Unhinged Elizabeth Warren Quotes a Man Who Left a Woman to Die

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Last evening, the shrill Senator from Massachusetts, Elizabeth Warren, quoted the late Senator Ted Kennedy, a true American scoundrel. Thirty-one years ago Kennedy lambasted Jeff Sessions, not because he had evidence against him, but because it was the politically expedient thing to do. Warren used the quote.

The quote: “Mr. Sessions is a throwback to a shameful era which I know both black and white Americans thought was in our past,” she said, quoting Kennedy. “It is inconceivable to me that a person of this attitude is qualified to be a U.S. attorney, let alone a U.S. Federal judge. He is, I believe, a disgrace to the Justice Department and he should withdraw his nomination and resign his position.”

Ted Kennedy was a shameful rake, an exploiter of women, a consummate drunk, and he killed a woman, a crime for which he paid no price.

John F. Kennedy, Robert Kennedy, Ted Kennedy

Elizabeth Warren used the unsubstantiated comments made against Senator Jeff Sessions by the late senator to demonize Sessions.

Ted is the man who got away with manslaughter. It’s appropriate that a woman like Warren would elevate Ted. He’s the perfect hero for her.

Ted Kennedy was used to getting away with things. For example, he was expelled from Harvard for persuading another undergraduate to take his Spanish exams for him. It was an episode that should have served as a warning to the voters.

Kennedy joined the Army to redeem himself and was later readmitted to Harvard.

Mary Jo Kopechne

It was the eve of the moon landing but Kennedy was hosting a party for Mary Jo Kopechne and five other women, all veterans of the late Senator Robert F. Kennedy’s 1968 presidential campaign.

Later that night, Kennedy was driving Mary Jo back to the Inn when he drove off the Chappaquiddick bridge into the pond. He was traveling at 34mph.

Kennedy escaped the car and said he dove down in an attempt to retrieve Kopechne from the sunken Oldsmobile. Failing, he stumbled back to the cottage, where he enlisted Gargan and another friend in a second attempt to save Kopechne. Or so the story goes.

He did not call the police, went back to the party, walked past emergency workers at the party, and went to the back room. It has been said his lawyers were in that room. He enlisted his cousin and another man to go back to the scene of the accident.

The three went to the ferry slip and determined they couldn’t save Mary Jo. Kennedy said he dove into the water and swam back to Edgartown, a mile away.

Ted Kennedy was guilty of manslaughter and any other American would have gone to jail for his actions that night.

The truth about Chappaquiddick was quickly buried and most media never reported on it.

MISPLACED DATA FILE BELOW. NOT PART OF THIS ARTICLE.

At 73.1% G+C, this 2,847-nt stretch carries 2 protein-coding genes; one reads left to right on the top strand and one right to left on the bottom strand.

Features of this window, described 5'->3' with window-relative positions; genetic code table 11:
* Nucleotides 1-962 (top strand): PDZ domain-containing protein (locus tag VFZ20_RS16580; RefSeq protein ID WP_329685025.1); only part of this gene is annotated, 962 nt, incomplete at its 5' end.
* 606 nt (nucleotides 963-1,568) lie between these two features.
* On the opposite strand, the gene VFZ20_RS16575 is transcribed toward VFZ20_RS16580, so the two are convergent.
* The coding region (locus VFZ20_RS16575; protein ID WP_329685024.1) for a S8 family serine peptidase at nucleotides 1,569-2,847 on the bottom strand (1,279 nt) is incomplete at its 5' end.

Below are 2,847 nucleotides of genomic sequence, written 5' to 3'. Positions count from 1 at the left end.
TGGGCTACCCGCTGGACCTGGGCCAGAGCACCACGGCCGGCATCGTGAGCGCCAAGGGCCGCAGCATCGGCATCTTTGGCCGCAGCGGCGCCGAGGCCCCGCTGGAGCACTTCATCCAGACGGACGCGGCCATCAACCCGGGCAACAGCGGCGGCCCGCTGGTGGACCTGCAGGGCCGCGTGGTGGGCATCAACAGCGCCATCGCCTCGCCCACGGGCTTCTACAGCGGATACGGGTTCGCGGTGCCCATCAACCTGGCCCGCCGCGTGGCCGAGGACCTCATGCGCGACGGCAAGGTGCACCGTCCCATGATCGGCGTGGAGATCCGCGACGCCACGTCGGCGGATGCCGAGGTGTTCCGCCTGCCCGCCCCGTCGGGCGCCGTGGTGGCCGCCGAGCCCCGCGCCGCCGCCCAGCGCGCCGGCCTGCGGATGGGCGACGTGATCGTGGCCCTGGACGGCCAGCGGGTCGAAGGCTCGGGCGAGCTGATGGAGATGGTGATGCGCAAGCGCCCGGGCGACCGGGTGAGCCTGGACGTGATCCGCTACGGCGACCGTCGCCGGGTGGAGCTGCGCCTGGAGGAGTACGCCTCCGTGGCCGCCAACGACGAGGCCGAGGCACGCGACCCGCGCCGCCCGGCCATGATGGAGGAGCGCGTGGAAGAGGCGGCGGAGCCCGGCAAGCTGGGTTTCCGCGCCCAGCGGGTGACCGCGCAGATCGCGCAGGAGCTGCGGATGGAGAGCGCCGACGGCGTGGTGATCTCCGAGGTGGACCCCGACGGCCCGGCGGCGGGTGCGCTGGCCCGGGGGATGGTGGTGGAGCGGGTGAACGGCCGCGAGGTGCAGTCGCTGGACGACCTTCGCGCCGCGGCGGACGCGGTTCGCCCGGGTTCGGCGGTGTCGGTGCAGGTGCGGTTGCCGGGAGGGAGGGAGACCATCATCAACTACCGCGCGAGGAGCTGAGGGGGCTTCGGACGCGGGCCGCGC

On July 25, Kennedy pleaded guilty to leaving the scene of an accident, received a two-month suspended sentence, and had his license suspended for a year. That evening, in a televised statement, he called the delayed reporting of the accident “indefensible” but vehemently denied that he been involved in any improprieties with Kopechne.

There are unexplained facts in the case.

When he returned to his room at the Shiretown Inn, he changed his clothes, stepped out to speak to the innkeeper, possibly to establish a motive. He did not call the police.

In Leo Damore’s Senatorial Privilege–the Chappaquiddick Cover-up (1988), the author recounts an interview with Joe Gargan in which Gargan claimed that Kennedy had plotted to make Kopechne the driver and sole occupant of the automobile.

At 9am that night, Kennedy joined Gargan and Markham on the ferry back to Chappaquiddick Island. Steve Ewing, the ferry operator, reported Kennedy in a jovial mood. It was only when Kennedy reached the island that he phoned the authorities about the accident that had taken place the previous night.

That was 10 hours after the accident.

There were doubts about the way Kopechne died. Dr. Donald Mills of Edgartown, wrote on the death certificate: “death by drowning”. However, Gene Frieh, the undertaker, told reporters that death “was due to suffocation rather than drowning”.

John Farrar, the diver who removed Kopechne from the car, claimed she was “too buoyant to be full of water”. It is assumed that she died from drowning, although her parents filed a petition preventing an autopsy. They were afraid she would be found to be pregnant.

I knew the brother of one of the divers who said she was found with her mouth pursed as if she was sucking in the last of the air in the car.

Other questions were asked about Kennedy’s decision to swim back to Edgartown. The 150 metre channel had strong currents and only the strongest of swimmers would have been able to make the journey safely. Also no one saw Kennedy arrive back at the Shiretown Inn in wet clothes. Ross Richards, who had a conversation with Kennedy the following morning at the hotel described him as casual and at ease.

Some said he was drunk that night.

At the height of the scandal, Kennedy went on TV to explain himself in an extraordinary 13-minute address in which he denied driving drunk and rejected rumours of
‘immoral conduct’ with Kopechne.

Kennedy lawyers arranged for him to pay tens of thousands to the Kopechne family from his own pocket with a further tens of thousands from his insurance. Mary Jo’s mother later said: “I don’t think he ever said he was sorry.”

He liked to joke about Chappaquiddick.

 

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